not more than five consecutive years, the “incidental” taking of small numbers of
marine mammals.87 Such incidental takes may be authorized only upon a finding that
the take will have a negligible impact on the species or stock and will not have an
unmitigable adverse impact on the availability of the species or stock for taking for
subsistence purposes by Alaskan natives as authorized by other sections of the
The regulations establish procedures for administering the MMPA, including
application for authorization for incidental take of small numbers of marine
mammals.89 These regulations set forth the procedures for submission of requests
for such authorization to the NMFS or FWS, standards for review and the form of the
The MBTA is the domestic law that implements U.S. obligations under separate
treaties with Canada, Japan, Mexico, and Russia for the protection of migratory
birds.91 The MBTA generally prohibits the taking, killing, possession, or
transportation of, and trafficking in, migratory birds, their eggs, parts, and nests.92
Like the ESA, the general ban on taking protected birds can be waived under certain
circumstances. Pursuant to section 704, the Secretary of the Interior is authorized to
determine if, and by what means, the taking of migratory birds should be allowed.93
FWS is responsible for permitting activities that would otherwise violate the MBTA.
84 Id. § 402.14(i)(1)(i)-(v).
85 16 U.S.C. § 1536(b)(4); 50 C.F.R. § 402.14(i)(5).
86 The statute defines Secretary as the Secretary of the department in which NOAA is
operating (Commerce) for purposes of regulation related to all members of the order Cetacea
(whales and porpoises) and all members, except walruses, of the order Pinnipedia (seals).
The statute defines Secretary as Secretary of the Interior (operating through the FWS) with
respect to all other marine mammals (manatees, dugongs, polar bears, sea otters and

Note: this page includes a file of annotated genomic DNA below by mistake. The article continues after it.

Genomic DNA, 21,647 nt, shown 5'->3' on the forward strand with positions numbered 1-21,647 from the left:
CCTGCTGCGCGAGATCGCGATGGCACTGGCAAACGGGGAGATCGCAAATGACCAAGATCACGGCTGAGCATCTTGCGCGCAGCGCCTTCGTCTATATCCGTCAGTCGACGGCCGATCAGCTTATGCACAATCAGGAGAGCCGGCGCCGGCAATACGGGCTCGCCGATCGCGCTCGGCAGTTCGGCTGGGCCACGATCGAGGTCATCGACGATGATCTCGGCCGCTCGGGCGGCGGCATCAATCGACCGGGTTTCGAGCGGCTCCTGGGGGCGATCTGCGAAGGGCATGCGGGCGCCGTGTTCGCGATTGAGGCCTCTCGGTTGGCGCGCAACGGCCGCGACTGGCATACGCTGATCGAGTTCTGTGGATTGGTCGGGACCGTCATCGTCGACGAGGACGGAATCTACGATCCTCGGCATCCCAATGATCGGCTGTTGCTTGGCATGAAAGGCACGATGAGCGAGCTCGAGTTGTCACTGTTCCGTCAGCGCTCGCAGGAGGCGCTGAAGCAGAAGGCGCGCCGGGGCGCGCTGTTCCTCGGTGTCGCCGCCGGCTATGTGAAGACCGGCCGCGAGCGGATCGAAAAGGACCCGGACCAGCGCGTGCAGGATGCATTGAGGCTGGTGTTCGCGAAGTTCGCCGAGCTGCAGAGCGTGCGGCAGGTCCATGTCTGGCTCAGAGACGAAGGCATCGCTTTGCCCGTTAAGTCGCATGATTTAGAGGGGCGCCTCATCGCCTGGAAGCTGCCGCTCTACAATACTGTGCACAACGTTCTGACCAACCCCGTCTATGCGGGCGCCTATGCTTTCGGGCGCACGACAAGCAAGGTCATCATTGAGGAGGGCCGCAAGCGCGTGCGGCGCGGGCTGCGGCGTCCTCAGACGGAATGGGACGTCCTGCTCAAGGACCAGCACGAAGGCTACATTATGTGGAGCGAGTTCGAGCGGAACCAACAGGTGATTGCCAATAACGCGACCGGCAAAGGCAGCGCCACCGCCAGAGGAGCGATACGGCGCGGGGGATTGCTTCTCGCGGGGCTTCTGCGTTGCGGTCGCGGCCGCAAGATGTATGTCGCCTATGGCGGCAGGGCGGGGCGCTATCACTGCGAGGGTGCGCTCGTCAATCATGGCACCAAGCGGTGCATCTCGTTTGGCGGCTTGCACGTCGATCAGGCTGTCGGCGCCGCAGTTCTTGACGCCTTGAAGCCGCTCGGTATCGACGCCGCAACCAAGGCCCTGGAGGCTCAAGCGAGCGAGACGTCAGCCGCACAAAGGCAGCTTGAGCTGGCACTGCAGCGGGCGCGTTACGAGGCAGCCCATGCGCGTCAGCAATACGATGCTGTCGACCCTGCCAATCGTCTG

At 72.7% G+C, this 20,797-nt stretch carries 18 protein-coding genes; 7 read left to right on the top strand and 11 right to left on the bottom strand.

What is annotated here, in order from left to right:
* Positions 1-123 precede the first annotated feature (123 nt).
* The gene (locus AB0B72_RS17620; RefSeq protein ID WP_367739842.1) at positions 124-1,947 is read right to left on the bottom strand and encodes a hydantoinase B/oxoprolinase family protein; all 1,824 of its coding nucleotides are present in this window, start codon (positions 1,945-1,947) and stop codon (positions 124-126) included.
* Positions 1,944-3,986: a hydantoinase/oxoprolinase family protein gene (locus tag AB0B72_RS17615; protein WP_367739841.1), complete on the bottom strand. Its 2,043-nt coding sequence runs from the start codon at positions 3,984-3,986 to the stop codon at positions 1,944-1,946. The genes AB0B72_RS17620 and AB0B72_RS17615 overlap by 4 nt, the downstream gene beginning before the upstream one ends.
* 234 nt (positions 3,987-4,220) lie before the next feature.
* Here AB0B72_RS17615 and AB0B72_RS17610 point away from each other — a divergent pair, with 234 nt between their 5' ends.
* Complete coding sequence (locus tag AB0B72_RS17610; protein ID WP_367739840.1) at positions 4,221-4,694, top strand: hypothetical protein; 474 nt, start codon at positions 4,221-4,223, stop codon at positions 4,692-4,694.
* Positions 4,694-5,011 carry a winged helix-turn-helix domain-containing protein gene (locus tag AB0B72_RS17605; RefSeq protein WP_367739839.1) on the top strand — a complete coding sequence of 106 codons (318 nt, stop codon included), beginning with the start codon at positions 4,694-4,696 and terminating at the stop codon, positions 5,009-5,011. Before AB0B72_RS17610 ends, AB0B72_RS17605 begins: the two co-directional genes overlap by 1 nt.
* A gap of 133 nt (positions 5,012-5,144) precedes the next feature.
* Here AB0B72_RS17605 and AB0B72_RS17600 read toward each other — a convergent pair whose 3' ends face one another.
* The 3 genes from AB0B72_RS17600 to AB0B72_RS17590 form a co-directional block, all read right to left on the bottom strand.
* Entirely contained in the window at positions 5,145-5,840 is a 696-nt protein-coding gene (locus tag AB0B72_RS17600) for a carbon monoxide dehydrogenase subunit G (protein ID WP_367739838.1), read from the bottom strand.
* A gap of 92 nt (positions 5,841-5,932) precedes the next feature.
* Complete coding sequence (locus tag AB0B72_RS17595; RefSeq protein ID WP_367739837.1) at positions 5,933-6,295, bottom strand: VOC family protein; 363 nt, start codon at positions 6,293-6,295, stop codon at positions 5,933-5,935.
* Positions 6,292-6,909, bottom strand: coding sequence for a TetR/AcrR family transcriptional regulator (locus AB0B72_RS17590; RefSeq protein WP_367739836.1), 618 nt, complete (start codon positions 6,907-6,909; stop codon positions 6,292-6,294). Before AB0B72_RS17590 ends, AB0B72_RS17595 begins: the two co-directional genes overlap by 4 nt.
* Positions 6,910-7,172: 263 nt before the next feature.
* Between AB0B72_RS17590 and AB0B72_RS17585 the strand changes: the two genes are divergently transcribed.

walruses). 16 U.S.C. § 1362(12)(A).
87 16 U.S.C. § 1371 (5)(A).
88 16 U.S.C. § 1371 (5)(A)(i).
89 50 C.F.R.§18.27 (FWS regulations); 50 C.F.R. Part 216, Subpart I (NMFS regulations).
91 Birds that receive protection under the MBTA are listed at 50 C.F.R. § 10.13.
92 16 U.S.C. § 703.
93 16 U.S.C. § 704.
Its regulations at 50 C.F.R. § 21 make exceptions from permitting requirements for
various purposes and provide for several specific types of permits, such as import and
export permits, banding and marking permits, and scientific collection permits.94
More general permits for special uses are also provided for under the regulations,
although an applicant must make “a sufficient showing of benefit to the migratory
bird resource, important research reasons, reasons of human concern for individual
birds, or other compelling justification.”95
It does not appear that FWS has promulgated regulations specific to the sort of
unintentional harm caused by the rotating turbines of wind energy projects; thus, it
is not clear that the permitting process provided for under current regulations is
immediately applicable to wind energy projects.96 The Service has, however, adopted
voluntary, interim guidelines for minimizing the wildlife impacts from wind energy
turbines.97 As these guidelines indicate, compliance does not shield a company from
prosecution for MBTA violations; however, “the Office of Law Enforcement and
Department of Justice have used enforcement and prosecutorial discretion in the past
regarding individuals, companies, or agencies who have made good faith efforts to
avoid the take of migratory birds.”98
Interest in developing offshore wind energy resources continues to grow, and
projects are already in the initial stages of development. It would seem clear that the
United States, vis-a-vis other nations, would have the right to permit offshore
development in its territorial sea and on the Outer Continental Shelf, subject to state
authority over offshore areas under the Submerged Lands Act. The Energy Policy Act
of 2005 provides the Department of the Interior with authority to grant offshore
property interests for the purpose of wind energy development and appears to grant
the Secretary of the Interior the authority to regulate activities resulting from such
development. Additional laws that pre-date the enactment of the Energy Policy Act
of 2005 continue in force and also appear likely to remain a source of regulation,
despite the apparent primary authority granted to the Department of the Interior.
Further, states also may claim a role in the permitting of offshore wind energy
development pursuant to authorities granted under existing federal law.
94 50 C.F.R. §§ 21.11-21.26.
95 Id. § 21.27.
96 See 69 Fed. Reg. 31074 (June 2, 2004) (“Current regulations authorize permits for take
of migratory birds for activities such as scientific research, education, and depredation
control. However, these regulations do not expressly address the issuance of permits for
97 U.S. Fish and Wildlife Service, Interim Guidelines to Avoid and Minimize Wildlife
Impacts from Wind Turbines, (May 2003) (available at [http://www.fws.gov/
98 Id. at 2.